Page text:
Encouraging Q1 for care homes provider

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DEBT-ridden care homes group Four Seasons which houses 20,000 elderly people across 450 establishments says its trading performance for the first quarter of 2016 was ahead of expectations.

EBITDA for the quarter of £9.2m was £3.7m higher than in the final three months of 2015 and £0.5m ahead of Q1 2015 after adjusting for the disposal of investment properties.

Initial indications from Q2 2016 suggest that EBITDA will continue to improve.

Revenue of £171m for the Cheshire-based company was £7m higher than Q1 2015, after allowing for closed and sold homes.

Occupancy across the group’s care homes at the end of March had increased to 87.5%, an increase of 2.2% compared to Q4 2015.
The company said the recovery is particularly encouraging because it comes at a time in the year when historically occupancy levels decrease.

Within its subsidiary The Huntercombe Group’s services, in areas of mental health and brain injury, occupancy increased to 81.7% compared to an average of 78.8% for 2015.

The operational improvements and management focus throughout 2015 have begun to improve the business cost base.  In the Group’s care homes, payroll as a percentage of turnover at 65.3% decreased by almost three percentage points compared to the previous quarter.  In The Huntercombe Group it was stable at 71.2%.

The group ended Q1 with more than £50m of cash, consistent with its cash at the preceding three quarter ends.

It continued to invest in its estate, spending £8.2m in the quarter, which was consistent with the prior year.

The company will continue to sell assets that are loss making, underperforming or not core to the business.  Six properties were sold in Q1 2016 realising more than £4.3m in proceeds.

A further closed property was sold early in Q2 for around £12m and the group is evaluating offers on a number of other sites.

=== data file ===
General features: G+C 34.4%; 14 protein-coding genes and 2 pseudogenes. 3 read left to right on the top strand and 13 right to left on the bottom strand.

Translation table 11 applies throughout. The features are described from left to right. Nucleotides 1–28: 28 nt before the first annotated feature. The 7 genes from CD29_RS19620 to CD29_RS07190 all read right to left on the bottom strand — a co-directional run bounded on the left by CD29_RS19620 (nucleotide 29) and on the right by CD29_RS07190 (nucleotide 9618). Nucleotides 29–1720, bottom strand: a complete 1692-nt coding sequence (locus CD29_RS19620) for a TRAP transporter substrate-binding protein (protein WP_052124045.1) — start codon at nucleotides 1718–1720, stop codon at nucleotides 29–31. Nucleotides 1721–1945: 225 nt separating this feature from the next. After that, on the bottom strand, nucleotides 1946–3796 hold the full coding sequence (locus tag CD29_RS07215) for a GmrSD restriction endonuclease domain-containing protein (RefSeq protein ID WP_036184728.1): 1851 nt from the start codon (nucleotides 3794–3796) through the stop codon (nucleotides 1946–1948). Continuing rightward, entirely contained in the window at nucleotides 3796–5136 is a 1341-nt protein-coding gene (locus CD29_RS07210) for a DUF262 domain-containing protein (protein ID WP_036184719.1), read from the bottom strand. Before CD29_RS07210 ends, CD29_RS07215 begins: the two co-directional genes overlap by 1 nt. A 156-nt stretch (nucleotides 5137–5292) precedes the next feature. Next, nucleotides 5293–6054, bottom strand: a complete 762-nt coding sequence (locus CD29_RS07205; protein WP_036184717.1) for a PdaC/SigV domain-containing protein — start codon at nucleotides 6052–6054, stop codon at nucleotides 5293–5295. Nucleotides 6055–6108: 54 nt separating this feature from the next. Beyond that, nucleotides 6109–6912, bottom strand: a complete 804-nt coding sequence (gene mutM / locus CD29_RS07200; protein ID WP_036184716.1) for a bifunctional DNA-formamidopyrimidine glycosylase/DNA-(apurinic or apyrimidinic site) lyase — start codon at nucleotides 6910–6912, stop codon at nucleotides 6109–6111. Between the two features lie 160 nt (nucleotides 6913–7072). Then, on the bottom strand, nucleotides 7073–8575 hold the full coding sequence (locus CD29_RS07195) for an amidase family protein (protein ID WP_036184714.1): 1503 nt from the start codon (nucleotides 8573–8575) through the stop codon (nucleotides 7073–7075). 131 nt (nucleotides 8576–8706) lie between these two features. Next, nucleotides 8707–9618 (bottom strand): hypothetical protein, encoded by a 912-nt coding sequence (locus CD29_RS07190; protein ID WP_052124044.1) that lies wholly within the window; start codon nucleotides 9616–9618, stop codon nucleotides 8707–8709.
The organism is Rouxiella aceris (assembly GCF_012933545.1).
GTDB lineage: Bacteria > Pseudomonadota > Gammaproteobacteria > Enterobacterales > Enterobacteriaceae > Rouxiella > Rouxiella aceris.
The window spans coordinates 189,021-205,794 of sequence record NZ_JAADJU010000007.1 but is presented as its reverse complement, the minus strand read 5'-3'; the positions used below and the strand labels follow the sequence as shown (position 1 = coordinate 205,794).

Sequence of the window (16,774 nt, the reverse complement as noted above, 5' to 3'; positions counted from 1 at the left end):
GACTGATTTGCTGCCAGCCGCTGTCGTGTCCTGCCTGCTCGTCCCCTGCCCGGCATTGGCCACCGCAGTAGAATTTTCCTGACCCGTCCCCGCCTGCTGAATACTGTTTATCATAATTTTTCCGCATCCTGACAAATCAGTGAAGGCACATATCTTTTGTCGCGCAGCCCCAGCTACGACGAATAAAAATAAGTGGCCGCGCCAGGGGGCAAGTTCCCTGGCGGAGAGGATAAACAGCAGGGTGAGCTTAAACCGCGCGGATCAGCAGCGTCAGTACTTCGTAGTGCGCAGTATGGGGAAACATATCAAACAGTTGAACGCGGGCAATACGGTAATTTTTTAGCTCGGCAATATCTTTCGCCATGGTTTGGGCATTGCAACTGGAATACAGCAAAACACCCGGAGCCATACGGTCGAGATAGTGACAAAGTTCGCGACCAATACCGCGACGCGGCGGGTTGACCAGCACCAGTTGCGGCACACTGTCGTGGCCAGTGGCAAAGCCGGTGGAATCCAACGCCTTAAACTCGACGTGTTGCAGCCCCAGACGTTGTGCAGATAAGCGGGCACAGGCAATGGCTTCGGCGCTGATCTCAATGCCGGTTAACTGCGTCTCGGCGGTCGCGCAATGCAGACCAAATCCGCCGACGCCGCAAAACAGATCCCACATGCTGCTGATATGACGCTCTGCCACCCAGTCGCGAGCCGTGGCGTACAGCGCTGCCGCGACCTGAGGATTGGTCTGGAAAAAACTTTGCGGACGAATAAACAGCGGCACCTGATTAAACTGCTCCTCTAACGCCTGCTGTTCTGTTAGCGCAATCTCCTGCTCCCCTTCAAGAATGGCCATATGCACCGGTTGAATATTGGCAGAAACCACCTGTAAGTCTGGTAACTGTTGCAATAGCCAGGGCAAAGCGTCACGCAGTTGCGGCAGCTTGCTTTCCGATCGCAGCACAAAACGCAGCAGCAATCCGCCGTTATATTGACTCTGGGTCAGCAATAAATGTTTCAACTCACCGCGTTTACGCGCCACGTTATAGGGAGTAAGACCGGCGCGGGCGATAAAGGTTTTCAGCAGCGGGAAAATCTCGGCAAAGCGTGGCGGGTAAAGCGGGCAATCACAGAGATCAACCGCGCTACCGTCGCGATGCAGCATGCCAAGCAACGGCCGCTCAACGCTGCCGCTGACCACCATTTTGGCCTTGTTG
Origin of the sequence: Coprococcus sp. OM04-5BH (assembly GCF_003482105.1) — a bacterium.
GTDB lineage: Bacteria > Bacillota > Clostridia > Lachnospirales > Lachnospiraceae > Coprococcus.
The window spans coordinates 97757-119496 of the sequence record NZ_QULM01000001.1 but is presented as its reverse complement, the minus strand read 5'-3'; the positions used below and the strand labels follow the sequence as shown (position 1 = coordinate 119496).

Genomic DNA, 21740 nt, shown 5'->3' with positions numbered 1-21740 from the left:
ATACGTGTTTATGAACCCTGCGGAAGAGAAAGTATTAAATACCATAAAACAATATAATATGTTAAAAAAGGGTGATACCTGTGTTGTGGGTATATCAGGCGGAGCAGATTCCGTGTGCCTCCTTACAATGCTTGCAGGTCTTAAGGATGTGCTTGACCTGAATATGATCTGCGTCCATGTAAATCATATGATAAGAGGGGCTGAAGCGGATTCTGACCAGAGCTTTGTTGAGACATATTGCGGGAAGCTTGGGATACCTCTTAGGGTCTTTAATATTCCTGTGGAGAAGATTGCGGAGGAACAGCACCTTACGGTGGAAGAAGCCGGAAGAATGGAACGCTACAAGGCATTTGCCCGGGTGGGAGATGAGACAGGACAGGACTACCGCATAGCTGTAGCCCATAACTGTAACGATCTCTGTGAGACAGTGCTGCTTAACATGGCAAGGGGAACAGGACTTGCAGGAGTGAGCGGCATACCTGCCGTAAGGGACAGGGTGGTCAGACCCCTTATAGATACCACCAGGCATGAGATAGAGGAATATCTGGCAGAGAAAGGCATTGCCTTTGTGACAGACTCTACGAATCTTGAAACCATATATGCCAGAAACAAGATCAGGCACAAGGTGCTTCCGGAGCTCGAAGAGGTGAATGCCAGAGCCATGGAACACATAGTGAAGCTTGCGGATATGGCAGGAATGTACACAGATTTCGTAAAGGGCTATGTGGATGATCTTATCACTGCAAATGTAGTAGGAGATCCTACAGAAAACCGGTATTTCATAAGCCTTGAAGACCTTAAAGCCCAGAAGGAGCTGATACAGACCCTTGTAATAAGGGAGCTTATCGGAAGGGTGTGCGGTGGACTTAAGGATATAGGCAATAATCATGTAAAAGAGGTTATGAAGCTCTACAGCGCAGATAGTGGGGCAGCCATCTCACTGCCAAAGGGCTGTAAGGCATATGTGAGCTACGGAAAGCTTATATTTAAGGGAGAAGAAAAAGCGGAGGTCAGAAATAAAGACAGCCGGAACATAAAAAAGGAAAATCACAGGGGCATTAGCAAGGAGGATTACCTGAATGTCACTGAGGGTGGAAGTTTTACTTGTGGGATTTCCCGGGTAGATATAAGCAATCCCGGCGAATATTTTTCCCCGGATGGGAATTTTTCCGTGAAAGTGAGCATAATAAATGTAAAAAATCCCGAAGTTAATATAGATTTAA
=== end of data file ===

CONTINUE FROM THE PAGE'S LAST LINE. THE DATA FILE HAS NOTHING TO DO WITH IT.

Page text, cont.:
Developments are continuing at two sites, a 28 new build at the Frenchay Brain Injury Rehabilitation Unit, Bristol and an eight bed extension at La Haule Care Home in Jersey.

Despite the good news, the debt-ridden company’s private equity owner is in talks with its lenders to safeguard its future.
Chairman Robbie Barr said: “We expect that the group’s strategic initiatives should continue to provide a positive impetus to financial performance.
“However future results will also be dependent on the level of public sector funding for our services.
“In common with other care providers we don’t yet know the full extent to which the additional costs from the National Living Wage will be funded by the flow through of the social care precept and a catch up of historical Local Authority fee rate underfunding.

“As I have previously announced, our parent company and its advisers have started the process of engaging with key stakeholders to find a long term solution for the debt and capital structure of the group, which we hope to resolve during the course of 2016.  

“In the meantime, we continue to have medium term finances for our needs and we do not see this process having any effect on the day to day care provision in our homes, hospitals and specialist care centres.”